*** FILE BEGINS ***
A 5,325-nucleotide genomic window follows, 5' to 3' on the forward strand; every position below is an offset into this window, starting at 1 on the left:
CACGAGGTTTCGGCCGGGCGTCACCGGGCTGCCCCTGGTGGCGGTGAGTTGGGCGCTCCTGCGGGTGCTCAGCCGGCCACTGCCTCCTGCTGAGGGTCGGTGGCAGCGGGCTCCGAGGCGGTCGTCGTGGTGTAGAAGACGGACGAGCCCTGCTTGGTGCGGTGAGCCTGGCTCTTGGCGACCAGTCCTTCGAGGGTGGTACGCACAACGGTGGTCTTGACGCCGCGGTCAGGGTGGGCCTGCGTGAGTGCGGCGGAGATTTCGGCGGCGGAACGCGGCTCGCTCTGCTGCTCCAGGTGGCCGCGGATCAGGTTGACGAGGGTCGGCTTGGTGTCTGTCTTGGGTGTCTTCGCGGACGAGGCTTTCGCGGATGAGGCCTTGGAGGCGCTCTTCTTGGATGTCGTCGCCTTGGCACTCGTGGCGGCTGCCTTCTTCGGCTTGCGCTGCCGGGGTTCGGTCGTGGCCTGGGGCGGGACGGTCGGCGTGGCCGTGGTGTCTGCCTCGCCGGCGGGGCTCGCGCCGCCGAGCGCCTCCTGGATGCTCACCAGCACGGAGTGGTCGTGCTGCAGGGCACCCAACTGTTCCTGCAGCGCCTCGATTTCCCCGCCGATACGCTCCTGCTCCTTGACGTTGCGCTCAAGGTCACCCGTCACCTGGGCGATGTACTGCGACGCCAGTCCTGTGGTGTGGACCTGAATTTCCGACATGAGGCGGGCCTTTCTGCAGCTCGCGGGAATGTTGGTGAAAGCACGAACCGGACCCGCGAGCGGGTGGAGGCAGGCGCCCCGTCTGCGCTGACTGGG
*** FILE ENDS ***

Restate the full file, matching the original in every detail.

A 5,325-nucleotide genomic window follows, 5' to 3' on the forward strand; every position below is an offset into this window, starting at 1 on the left:
CACGAGGTTTCGGCCGGGCGTCACCGGGCTGCCCCTGGTGGCGGTGAGTTGGGCGCTCCTGCGGGTGCTCAGCCGGCCACTGCCTCCTGCTGAGGGTCGGTGGCAGCGGGCTCCGAGGCGGTCGTCGTGGTGTAGAAGACGGACGAGCCCTGCTTGGTGCGGTGAGCCTGGCTCTTGGCGACCAGTCCTTCGAGGGTGGTACGCACAACGGTGGTCTTGACGCCGCGGTCAGGGTGGGCCTGCGTGAGTGCGGCGGAGATTTCGGCGGCGGAACGCGGCTCGCTCTGCTGCTCCAGGTGGCCGCGGATCAGGTTGACGAGGGTCGGCTTGGTGTCTGTCTTGGGTGTCTTCGCGGACGAGGCTTTCGCGGATGAGGCCTTGGAGGCGCTCTTCTTGGATGTCGTCGCCTTGGCACTCGTGGCGGCTGCCTTCTTCGGCTTGCGCTGCCGGGGTTCGGTCGTGGCCTGGGGCGGGACGGTCGGCGTGGCCGTGGTGTCTGCCTCGCCGGCGGGGCTCGCGCCGCCGAGCGCCTCCTGGATGCTCACCAGCACGGAGTGGTCGTGCTGCAGGGCACCCAACTGTTCCTGCAGCGCCTCGATTTCCCCGCCGATACGCTCCTGCTCCTTGACGTTGCGCTCAAGGTCACCCGTCACCTGGGCGATGTACTGCGACGCCAGTCCTGTGGTGTGGACCTGAATTTCCGACATGAGGCGGGCCTTTCTGCAGCTCGCGGGAATGTTGGTGAAAGCACGAACCGGACCCGCGAGCGGGTGGAGGCAGGCGCCCCGTCTGCGCTGACTGGG